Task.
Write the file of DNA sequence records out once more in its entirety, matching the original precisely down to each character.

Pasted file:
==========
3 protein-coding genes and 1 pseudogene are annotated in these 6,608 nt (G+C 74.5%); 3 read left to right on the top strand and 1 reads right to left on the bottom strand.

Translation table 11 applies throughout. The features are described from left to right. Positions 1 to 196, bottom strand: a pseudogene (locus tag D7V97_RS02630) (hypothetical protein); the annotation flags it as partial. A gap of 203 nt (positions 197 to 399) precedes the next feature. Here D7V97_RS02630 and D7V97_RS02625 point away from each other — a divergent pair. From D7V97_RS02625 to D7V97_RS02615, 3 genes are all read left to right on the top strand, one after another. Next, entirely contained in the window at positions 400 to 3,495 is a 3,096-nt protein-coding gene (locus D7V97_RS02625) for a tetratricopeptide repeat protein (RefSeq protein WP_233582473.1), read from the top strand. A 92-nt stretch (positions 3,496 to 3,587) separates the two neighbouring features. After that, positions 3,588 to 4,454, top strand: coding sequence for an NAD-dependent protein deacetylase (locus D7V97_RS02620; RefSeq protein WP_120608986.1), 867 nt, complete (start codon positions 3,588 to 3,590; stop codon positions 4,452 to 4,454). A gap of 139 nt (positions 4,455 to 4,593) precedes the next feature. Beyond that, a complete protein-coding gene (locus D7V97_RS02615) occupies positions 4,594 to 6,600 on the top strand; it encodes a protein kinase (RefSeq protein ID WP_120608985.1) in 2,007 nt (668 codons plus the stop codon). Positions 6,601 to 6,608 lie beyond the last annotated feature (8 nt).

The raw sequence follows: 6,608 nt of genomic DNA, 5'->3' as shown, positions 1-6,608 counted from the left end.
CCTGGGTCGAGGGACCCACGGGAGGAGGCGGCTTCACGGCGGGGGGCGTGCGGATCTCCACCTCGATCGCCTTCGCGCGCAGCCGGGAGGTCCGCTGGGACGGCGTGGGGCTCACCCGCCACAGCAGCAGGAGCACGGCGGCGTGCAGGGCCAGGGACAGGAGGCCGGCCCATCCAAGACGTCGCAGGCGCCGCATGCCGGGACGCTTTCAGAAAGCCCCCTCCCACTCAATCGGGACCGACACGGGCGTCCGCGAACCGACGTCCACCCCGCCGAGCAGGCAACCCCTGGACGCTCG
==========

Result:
3 protein-coding genes and 1 pseudogene are annotated in these 6,608 nt (G+C 74.5%); 3 read left to right on the top strand and 1 reads right to left on the bottom strand.

Translation table 11 applies throughout. The features are described from left to right. Positions 1 to 196, bottom strand: a pseudogene (locus tag D7V97_RS02630) (hypothetical protein); the annotation flags it as partial. A gap of 203 nt (positions 197 to 399) precedes the next feature. Here D7V97_RS02630 and D7V97_RS02625 point away from each other — a divergent pair. From D7V97_RS02625 to D7V97_RS02615, 3 genes are all read left to right on the top strand, one after another. Next, entirely contained in the window at positions 400 to 3,495 is a 3,096-nt protein-coding gene (locus D7V97_RS02625) for a tetratricopeptide repeat protein (RefSeq protein WP_233582473.1), read from the top strand. A 92-nt stretch (positions 3,496 to 3,587) separates the two neighbouring features. After that, positions 3,588 to 4,454, top strand: coding sequence for an NAD-dependent protein deacetylase (locus D7V97_RS02620; RefSeq protein WP_120608986.1), 867 nt, complete (start codon positions 3,588 to 3,590; stop codon positions 4,452 to 4,454). A gap of 139 nt (positions 4,455 to 4,593) precedes the next feature. Beyond that, a complete protein-coding gene (locus D7V97_RS02615) occupies positions 4,594 to 6,600 on the top strand; it encodes a protein kinase (RefSeq protein ID WP_120608985.1) in 2,007 nt (668 codons plus the stop codon). Positions 6,601 to 6,608 lie beyond the last annotated feature (8 nt).

The raw sequence follows: 6,608 nt of genomic DNA, 5'->3' as shown, positions 1-6,608 counted from the left end.
CCTGGGTCGAGGGACCCACGGGAGGAGGCGGCTTCACGGCGGGGGGCGTGCGGATCTCCACCTCGATCGCCTTCGCGCGCAGCCGGGAGGTCCGCTGGGACGGCGTGGGGCTCACCCGCCACAGCAGCAGGAGCACGGCGGCGTGCAGGGCCAGGGACAGGAGGCCGGCCCATCCAAGACGTCGCAGGCGCCGCATGCCGGGACGCTTTCAGAAAGCCCCCTCCCACTCAATCGGGACCGACACGGGCGTCCGCGAACCGACGTCCACCCCGCCGAGCAGGCAACCCCTGGACGCTCG